When caught in the spin, call Merlyn

Ten years since inception, the presence of the spin bowling machine in all first-class counties stands crucial in England’s preparation for the ICC Cricket World Cup 2019.

England's assistant coach Paul Farbrace stands beside Merlyn as he oversees a net session.   -  Getty Images

The old Merlyn machine often made guest appearances in the England training sessions before The Ashes. It was introduced to replicate Shane Warne in flesh. By 2009, the England and Wales Cricket Board had started investing heavily on the new Merlyn — the one where you could also add data from a good bowling spell.

It has been 10 years since Merlyn, and its popularity tripled with England’s improvement against spin in the recent years.

"One thing we can do with Merlyn is to replicate the angle. It’s a very good machine to get used to that. With spin it can all happen quickly, suddenly you have faced a few balls and aren’t off the mark, so it’s not allowing that to affect you," wicketkeeper-batsman Jos Buttler was quoted as saying to the Wisden.

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In the new age ‘six variations in six balls’ spin genre, the Merlyn machine — present in all 18 first-class counties now — is a blessing in disguise for the English batsmen, who have trained at the domestic grounds ahead of the World Cup.

There are two separate Merlyn machines for the national cricket team as well. The ICC hasn’t placed extra orders for the World Cup but remembering the last summer — when the temperature in London shot above 40 degrees cracking the pitches and advertising Kuldeep Yadav in full throttle — the visiting sides can always fall back on Merlyn.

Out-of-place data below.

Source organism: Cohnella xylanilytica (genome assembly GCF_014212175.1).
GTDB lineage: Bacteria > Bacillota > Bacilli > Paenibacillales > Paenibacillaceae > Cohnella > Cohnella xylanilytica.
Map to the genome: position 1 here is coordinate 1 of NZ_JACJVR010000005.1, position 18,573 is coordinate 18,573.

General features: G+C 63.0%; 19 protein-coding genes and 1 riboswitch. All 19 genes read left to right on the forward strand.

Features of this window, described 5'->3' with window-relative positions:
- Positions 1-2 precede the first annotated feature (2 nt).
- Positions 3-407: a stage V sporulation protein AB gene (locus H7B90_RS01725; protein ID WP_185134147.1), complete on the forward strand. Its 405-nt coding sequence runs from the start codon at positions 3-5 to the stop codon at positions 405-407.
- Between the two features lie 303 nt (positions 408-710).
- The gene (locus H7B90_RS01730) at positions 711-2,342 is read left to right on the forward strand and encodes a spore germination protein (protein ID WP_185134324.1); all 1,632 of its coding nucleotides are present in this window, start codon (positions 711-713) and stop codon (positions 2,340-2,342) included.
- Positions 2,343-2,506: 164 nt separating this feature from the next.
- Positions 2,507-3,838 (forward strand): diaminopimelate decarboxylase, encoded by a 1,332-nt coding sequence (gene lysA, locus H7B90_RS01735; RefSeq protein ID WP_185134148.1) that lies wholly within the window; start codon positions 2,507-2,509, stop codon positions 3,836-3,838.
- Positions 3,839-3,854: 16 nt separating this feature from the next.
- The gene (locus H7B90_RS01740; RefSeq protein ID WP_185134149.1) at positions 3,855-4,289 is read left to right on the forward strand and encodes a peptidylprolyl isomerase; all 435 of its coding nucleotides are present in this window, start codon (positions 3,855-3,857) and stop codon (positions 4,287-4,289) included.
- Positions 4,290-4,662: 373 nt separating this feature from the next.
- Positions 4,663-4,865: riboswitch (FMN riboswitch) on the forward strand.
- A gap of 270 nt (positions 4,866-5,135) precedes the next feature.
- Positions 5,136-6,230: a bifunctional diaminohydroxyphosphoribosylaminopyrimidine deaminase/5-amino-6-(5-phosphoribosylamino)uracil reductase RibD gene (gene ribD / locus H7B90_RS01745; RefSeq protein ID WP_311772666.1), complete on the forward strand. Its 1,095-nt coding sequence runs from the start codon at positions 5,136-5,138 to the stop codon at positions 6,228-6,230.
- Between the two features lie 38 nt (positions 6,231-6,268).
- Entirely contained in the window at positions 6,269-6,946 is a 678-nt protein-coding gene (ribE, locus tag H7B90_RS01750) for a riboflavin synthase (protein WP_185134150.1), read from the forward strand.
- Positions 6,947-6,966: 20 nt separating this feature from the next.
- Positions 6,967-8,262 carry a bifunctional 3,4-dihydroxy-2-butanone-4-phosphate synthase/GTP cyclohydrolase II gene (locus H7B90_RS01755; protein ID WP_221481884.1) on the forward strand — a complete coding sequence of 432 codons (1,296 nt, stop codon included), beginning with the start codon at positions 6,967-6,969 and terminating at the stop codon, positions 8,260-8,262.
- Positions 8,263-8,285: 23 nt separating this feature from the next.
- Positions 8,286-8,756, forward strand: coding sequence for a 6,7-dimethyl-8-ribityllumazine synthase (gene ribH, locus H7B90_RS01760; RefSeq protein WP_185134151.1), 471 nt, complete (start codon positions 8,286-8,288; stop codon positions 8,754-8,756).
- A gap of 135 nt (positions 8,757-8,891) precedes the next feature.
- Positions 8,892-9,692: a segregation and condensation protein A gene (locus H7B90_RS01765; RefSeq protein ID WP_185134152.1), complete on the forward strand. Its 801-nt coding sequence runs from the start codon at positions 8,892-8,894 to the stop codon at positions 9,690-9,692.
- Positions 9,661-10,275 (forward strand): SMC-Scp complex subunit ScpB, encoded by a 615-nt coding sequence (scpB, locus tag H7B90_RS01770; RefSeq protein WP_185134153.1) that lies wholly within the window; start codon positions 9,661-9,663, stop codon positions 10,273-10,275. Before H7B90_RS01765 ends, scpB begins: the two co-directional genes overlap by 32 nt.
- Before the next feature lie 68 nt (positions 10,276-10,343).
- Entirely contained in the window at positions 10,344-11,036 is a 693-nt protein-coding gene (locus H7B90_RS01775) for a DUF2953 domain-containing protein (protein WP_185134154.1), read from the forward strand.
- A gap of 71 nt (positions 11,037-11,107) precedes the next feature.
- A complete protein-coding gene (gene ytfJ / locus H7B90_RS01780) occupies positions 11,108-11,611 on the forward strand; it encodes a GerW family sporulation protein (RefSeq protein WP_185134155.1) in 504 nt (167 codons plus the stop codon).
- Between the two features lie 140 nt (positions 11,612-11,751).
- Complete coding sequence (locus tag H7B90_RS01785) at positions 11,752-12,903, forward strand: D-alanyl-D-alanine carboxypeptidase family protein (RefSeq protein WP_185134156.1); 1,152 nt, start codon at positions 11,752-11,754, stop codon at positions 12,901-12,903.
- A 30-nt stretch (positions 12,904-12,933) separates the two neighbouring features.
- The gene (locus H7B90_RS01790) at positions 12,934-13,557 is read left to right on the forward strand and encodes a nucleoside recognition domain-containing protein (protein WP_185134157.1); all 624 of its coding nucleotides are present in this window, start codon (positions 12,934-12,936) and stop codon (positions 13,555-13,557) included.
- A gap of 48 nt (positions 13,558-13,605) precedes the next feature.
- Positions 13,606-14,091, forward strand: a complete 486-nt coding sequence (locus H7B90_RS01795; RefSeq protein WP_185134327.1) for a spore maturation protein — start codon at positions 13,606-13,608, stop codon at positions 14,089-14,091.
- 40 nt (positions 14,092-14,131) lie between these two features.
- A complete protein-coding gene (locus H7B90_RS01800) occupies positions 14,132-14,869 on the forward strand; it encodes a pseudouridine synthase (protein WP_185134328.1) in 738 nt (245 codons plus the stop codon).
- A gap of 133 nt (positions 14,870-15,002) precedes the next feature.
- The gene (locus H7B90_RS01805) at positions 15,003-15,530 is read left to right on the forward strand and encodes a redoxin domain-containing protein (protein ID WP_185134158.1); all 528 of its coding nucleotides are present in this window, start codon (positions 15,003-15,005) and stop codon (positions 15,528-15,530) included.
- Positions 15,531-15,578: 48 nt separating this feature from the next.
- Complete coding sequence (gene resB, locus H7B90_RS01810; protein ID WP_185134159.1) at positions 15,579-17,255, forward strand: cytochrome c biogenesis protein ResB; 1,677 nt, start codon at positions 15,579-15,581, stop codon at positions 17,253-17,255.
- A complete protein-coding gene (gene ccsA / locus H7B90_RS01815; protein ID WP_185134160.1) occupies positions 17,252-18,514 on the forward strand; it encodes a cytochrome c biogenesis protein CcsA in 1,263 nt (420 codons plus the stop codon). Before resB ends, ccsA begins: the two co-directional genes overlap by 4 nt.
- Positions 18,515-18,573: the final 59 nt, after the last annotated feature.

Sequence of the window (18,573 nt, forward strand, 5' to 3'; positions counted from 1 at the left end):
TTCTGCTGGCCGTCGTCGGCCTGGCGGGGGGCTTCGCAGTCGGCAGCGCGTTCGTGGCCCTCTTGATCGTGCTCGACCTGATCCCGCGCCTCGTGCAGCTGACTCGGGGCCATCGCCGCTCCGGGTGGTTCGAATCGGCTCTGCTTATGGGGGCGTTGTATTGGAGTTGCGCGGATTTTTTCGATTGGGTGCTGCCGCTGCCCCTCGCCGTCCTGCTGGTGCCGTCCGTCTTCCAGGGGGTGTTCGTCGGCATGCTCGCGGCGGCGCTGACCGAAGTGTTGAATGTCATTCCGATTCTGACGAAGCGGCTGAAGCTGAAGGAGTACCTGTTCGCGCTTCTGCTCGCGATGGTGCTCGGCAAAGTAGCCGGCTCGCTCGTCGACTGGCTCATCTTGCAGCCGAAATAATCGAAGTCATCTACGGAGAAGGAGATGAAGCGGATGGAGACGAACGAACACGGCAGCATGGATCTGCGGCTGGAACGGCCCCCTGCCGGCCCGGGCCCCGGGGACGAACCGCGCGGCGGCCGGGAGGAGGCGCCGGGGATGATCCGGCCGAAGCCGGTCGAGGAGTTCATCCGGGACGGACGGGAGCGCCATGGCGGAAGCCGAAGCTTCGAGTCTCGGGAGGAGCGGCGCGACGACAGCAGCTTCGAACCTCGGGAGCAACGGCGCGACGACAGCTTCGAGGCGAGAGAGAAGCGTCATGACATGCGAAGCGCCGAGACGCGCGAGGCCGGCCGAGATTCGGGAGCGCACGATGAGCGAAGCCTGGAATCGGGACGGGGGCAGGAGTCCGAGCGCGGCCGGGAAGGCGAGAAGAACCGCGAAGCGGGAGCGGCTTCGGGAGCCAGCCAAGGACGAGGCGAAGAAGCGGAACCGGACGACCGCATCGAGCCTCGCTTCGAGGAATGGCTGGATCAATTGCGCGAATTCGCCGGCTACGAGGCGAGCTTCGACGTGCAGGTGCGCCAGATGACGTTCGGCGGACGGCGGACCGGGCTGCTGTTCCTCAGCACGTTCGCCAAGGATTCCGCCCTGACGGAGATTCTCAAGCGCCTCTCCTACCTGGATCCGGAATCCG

Andrew Flintoff

(File Photo) Andrew Flintoff is seen practising in the nets with the help of Merlyn in 2006 at Edgbaston.   -  Getty Images

 

“I would like that to happen [ICC asking for more such machines]. Who knows? Let’s see what the tournament throws up, it is going to be an interesting two months. For England, it all depends on the coach if he wants to use more of Merlyn machines before the tournament starts,” Nye Williams, Managing Director at BOLA Manufacturing Limited — the company that makes the machine — told Sportstar over the telephone from Bristol, UK.

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Williams also cited Buttler’s role in promoting Merlyn. “I think Buttler being a great Merlyn user helps us. We have one in every county ground. Some of them have two. The ECB has invested heavily in Merlyn over the last nine years. The players are getting to use it often,” he said.

The machine helped Eoin Morgan’s side stand up to Kuldeep in the ODI series last year. After the chinaman returned with figures of 6/25 in the first game, the Englishmen tried playing against the turn. The wristy bloke leaked 68 for his three wickets in the second meeting, and in the decider, he remained wicketless for 55.

“It is all about how the players are preparing. In ODIs, when a spinner is bowling in the middle overs, the scoring opportunity dries up. You have got to take advantage of that. You have to score in those overs. This is where Merlyn may help,” said Williams.

Since the shock exit from the World Cup in 2015, England mastered  its spin game. By 2016, the English batters scored at a strike-rate of 99.36 against spinners. Their average against spin, that ranges between 55 and 58, is second only to India.

India leg-spinner Yuzvendra Chahal and Afghanistan's Rashid Khan will pose equal threat in the World Cup.

Basic features of Merlyn

Spin only machine – leg-break, off-break, arm-ball among many more variations

It is programmable; sequence of deliveries can be planned to set up a batsman

Time gap between balls option available - 7, 9, 11 [in secs]